2019 Lincoln MKZ Adds Tech, Ditches Black Label, Begins Probable Death March
With the future of Ford’s sedans looking rather bleak, Lincoln has made some changes to the MKZ for the 2019 model year. There’s nothing really wrong with the luxury sedan; it’s a solid performer (minus the recalls) and has become rather handsome since its 2017 facelift. But it’s too similar to its sibling car, the Ford Fusion, and has lacked some of the technology rival manufacturers have added as standard equipment.
This has caused the model to hover around 30,000 annual delivers in the United States for as far back as we can remember. Meanwhile, the Fusion went into 209,623 American driveways last year. However neither vehicle is on course for a record sales year. The Fusion has endured a major decline in popularity since 2015 and the MKZ might not even break 20,000 sales in the U.S. by year’s end.
Ford plans on dropping the Fusion eventually, which means the MKZ is likely to follow it into the grave. But the pair should stick around a little longer than the rest of the company’s passenger cars, so Lincoln wants to give customers something to remember it by while simultaneously streamlining its production.
According to CarsDirect, Lincoln will no longer offer the Black Label configuration for the 2019 MKZ. It will continue being affixed to other models, however. This leaves the sedan limited to just three flavors: base and two tiers of the Reserve trim. You might not remember (or care) but Black Label offered exclusive interior options and perks like free car washes and annual detailing. It also yields members free rentals from AVIS when traveling and a bevy of other interesting hookups like complimentary dinners at fancy restaurants.
The MKZ is also losing the 3.0-liter twin-turbo V6 on all but the highest Reserve II trim. It was previously available on the mid-tier configuration, offering 350 hp for the front-wheel drive model and 400 ponies on the all-wheel drive. But now you have to buy the fancier model, which is a bummer since it means shelling out several thousand dollars more to have an unassuming bruiser. The MKZ Reserve II with the best engine now costs $48,740 for the front-wheel drive version and $51,740 with all-wheel drive.
The good news is that you can still order a 2018 model with the bad-assed V6 at a lower price point and still nab Lincoln’s Black Label — if you’re into that sort of thing. However, we recommend pumping the brakes if you’re not interested in power because you’ll risk missing out on the tech upgrades coming with the 2019 model as standard.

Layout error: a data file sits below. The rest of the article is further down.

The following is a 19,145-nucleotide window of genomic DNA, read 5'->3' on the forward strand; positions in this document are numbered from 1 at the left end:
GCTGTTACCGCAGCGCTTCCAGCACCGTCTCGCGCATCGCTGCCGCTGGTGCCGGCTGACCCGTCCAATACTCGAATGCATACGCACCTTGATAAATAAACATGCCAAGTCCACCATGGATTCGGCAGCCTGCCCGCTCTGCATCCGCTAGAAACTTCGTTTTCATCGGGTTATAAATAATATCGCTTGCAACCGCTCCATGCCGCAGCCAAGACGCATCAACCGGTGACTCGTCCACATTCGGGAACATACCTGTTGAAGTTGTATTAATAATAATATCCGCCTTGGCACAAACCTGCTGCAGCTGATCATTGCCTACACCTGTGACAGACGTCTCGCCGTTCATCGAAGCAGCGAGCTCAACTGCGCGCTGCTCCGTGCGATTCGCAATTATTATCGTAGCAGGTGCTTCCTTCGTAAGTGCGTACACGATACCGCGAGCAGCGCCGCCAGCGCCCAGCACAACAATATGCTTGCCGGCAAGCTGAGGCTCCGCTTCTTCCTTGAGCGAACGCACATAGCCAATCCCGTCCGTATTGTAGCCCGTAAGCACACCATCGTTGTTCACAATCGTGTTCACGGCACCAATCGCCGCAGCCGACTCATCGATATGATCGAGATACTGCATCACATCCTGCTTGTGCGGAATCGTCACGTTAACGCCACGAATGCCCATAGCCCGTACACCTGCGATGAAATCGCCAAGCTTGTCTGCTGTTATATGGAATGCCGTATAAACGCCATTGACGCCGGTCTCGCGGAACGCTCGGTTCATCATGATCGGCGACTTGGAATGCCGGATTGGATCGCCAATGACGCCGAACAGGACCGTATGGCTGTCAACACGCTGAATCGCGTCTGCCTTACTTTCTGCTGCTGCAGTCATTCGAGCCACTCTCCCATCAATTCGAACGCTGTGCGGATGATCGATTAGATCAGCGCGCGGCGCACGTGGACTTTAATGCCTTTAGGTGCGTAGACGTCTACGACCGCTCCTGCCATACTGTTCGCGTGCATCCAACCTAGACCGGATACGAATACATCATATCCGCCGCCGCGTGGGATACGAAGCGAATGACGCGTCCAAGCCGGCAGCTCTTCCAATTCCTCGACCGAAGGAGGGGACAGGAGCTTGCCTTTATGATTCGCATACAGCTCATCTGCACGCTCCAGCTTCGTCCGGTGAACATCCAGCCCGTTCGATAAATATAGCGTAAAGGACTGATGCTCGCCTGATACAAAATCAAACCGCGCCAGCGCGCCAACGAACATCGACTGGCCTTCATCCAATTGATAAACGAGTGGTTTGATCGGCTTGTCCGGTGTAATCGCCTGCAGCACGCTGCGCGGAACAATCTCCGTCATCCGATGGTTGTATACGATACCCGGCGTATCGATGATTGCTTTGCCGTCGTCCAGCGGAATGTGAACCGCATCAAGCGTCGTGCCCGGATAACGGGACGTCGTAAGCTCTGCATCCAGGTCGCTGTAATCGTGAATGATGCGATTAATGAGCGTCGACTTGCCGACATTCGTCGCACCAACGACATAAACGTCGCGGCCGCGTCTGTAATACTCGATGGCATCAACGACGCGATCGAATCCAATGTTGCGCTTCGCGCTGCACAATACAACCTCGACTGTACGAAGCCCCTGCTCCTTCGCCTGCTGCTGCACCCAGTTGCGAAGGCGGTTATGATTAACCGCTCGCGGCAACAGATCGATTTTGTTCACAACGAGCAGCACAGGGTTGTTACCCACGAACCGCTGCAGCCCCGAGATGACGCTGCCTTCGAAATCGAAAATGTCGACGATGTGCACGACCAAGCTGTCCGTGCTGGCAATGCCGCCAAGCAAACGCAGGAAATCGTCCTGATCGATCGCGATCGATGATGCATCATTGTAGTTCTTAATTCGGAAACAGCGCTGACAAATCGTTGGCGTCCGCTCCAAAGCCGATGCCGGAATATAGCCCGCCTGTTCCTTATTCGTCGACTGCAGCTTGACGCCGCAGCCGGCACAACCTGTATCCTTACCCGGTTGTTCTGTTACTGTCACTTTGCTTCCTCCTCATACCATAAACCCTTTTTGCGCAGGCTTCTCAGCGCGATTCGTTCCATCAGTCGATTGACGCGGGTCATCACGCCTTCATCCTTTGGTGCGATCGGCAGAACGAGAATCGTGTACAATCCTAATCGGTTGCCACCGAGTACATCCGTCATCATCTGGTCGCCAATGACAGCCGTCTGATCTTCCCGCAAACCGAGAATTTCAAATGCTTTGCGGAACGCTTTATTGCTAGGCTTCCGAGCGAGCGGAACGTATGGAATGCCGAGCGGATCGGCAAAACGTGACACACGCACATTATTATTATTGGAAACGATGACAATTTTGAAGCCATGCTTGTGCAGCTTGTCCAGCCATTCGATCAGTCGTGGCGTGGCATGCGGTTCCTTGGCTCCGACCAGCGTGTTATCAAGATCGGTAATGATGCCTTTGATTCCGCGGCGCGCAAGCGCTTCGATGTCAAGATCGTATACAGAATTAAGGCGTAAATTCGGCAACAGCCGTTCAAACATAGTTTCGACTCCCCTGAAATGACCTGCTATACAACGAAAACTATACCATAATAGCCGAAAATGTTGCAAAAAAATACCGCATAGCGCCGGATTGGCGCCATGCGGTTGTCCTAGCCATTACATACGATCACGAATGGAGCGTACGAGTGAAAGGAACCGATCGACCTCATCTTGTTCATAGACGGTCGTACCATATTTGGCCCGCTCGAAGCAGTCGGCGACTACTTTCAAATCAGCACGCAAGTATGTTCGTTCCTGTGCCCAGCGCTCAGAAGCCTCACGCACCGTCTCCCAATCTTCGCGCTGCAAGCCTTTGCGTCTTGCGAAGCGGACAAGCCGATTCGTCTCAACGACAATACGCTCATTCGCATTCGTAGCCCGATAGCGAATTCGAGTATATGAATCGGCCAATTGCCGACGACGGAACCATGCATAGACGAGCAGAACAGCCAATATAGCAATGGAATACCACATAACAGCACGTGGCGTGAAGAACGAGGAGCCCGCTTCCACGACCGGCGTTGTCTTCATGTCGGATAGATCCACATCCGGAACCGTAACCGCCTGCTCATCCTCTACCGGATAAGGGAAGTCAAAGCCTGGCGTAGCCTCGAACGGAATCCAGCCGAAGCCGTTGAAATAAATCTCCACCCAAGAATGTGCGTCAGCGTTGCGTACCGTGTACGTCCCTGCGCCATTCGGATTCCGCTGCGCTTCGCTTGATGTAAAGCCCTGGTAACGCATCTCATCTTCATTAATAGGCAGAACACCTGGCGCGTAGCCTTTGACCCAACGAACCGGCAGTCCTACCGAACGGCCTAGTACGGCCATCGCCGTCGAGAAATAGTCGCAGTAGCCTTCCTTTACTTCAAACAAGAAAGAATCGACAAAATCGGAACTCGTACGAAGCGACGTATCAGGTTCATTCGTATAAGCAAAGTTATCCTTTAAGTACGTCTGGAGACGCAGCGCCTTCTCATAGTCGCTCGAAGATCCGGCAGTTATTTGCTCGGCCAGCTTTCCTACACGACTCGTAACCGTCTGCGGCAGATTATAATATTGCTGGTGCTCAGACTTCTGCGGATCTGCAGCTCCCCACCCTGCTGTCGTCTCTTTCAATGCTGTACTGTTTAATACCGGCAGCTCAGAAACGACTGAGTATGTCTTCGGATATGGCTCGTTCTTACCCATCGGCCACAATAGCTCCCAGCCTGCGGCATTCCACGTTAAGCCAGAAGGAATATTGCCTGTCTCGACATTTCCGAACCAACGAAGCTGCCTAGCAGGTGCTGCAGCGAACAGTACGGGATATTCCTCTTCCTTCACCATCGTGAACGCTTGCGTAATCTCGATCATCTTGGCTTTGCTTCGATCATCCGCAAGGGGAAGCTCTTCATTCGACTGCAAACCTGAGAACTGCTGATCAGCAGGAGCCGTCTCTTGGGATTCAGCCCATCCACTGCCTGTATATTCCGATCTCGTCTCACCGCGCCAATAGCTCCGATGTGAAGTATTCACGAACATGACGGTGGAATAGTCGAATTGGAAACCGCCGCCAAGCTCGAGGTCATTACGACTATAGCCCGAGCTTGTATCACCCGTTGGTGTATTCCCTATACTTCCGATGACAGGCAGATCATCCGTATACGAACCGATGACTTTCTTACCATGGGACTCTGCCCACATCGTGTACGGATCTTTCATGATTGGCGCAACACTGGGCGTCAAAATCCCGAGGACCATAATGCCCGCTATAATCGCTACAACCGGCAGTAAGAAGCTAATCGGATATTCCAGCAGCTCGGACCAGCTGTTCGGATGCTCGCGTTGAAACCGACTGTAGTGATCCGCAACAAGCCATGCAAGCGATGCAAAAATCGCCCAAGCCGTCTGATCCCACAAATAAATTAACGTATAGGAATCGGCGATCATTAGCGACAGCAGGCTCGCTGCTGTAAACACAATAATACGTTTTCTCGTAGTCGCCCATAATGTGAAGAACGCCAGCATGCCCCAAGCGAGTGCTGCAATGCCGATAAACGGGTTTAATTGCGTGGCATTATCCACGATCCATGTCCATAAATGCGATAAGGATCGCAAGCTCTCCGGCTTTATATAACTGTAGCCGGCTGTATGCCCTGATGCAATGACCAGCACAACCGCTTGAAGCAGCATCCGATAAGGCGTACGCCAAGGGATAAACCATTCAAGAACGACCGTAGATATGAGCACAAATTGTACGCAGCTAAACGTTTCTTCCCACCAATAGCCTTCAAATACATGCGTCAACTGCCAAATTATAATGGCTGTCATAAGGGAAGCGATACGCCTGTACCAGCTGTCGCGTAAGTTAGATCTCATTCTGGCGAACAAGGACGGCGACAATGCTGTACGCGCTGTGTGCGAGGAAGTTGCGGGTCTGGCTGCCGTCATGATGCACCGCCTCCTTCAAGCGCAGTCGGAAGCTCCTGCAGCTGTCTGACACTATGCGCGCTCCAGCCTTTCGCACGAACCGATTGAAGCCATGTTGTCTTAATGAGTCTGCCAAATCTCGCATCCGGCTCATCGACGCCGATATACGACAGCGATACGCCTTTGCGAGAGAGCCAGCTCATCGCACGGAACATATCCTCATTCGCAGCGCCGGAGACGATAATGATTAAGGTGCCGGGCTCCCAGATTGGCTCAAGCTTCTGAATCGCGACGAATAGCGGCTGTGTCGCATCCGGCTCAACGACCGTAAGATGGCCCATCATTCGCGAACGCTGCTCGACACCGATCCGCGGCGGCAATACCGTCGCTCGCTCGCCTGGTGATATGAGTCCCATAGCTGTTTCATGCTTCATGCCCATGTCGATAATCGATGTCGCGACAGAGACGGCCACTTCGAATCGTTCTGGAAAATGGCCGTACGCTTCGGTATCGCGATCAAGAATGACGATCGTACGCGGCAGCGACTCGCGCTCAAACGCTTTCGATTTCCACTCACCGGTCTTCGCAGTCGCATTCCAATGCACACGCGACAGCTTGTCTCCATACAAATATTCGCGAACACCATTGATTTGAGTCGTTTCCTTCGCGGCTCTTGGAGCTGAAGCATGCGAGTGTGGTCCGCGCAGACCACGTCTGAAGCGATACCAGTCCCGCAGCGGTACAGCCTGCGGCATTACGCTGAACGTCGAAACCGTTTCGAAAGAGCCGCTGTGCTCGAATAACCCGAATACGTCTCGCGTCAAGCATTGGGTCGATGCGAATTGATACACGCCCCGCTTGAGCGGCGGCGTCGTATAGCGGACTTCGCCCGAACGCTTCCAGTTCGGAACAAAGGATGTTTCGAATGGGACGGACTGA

Those include Co-Pilot360, which bundles automatic emergency braking with pedestrian detection, blind spot warning, lane departure warning with lane-keeping assist, adaptive cruise control with traffic-jam crawling, a reverse camera, and automatic high beams. Those features were previously part of a rather-expensive technology package but they are now standard — rising the base MKZ’s price to a claimed $36,990 including destination.
That’s incredibly reasonable if you consider the 2018 model with emergency braking required customers to step up a trim level and buy the tech pack to the tune of $42,000. However, if you’re not interested in those kinds of features, then all you’ll see is a 2.0-liter base model that costs about $500 more than it did last year.
A problem remains, however. With the exception of the 3.0-liter turbo you can get vast majority of these features on a Fusion equipped with the reasonably potent 2.7-liter EcoBoost (325 hp) and all-wheel drive, for less than $36,000. We’d definitely recommend cross shopping if you’re considering the Lincoln and seeing what kind of incentives are available.
[Image: Lincoln Motor Company]
A staunch consumer advocate tracking industry trends and regulation. Before joining TTAC, Matt spent a decade working for marketing and research firms based in NYC. Clients included several of the world’s largest automakers, global tire brands, and aftermarket part suppliers. Dissatisfied with the corporate world and resentful of having to wear suits everyday, he pivoted to writing about cars. Since then, that man has become an ardent supporter of the right-to-repair movement, been interviewed on the auto industry by national radio broadcasts, driven more rental cars than anyone ever should, participated in amateur rallying events, and received the requisite minimum training as sanctioned by the SCCA. Handy with a wrench, Matt grew up surrounded by Detroit auto workers and managed to get a pizza delivery job before he was legally eligible. He later found himself driving box trucks through Manhattan, guaranteeing future sympathy for actual truckers. He continues to conduct research pertaining to the automotive sector as an independent contractor and has since moved back to his native Michigan, closer to where the cars are born. A contrarian, Matt claims to prefer understeer — stating that front and all-wheel drive vehicles cater best to his driving style.
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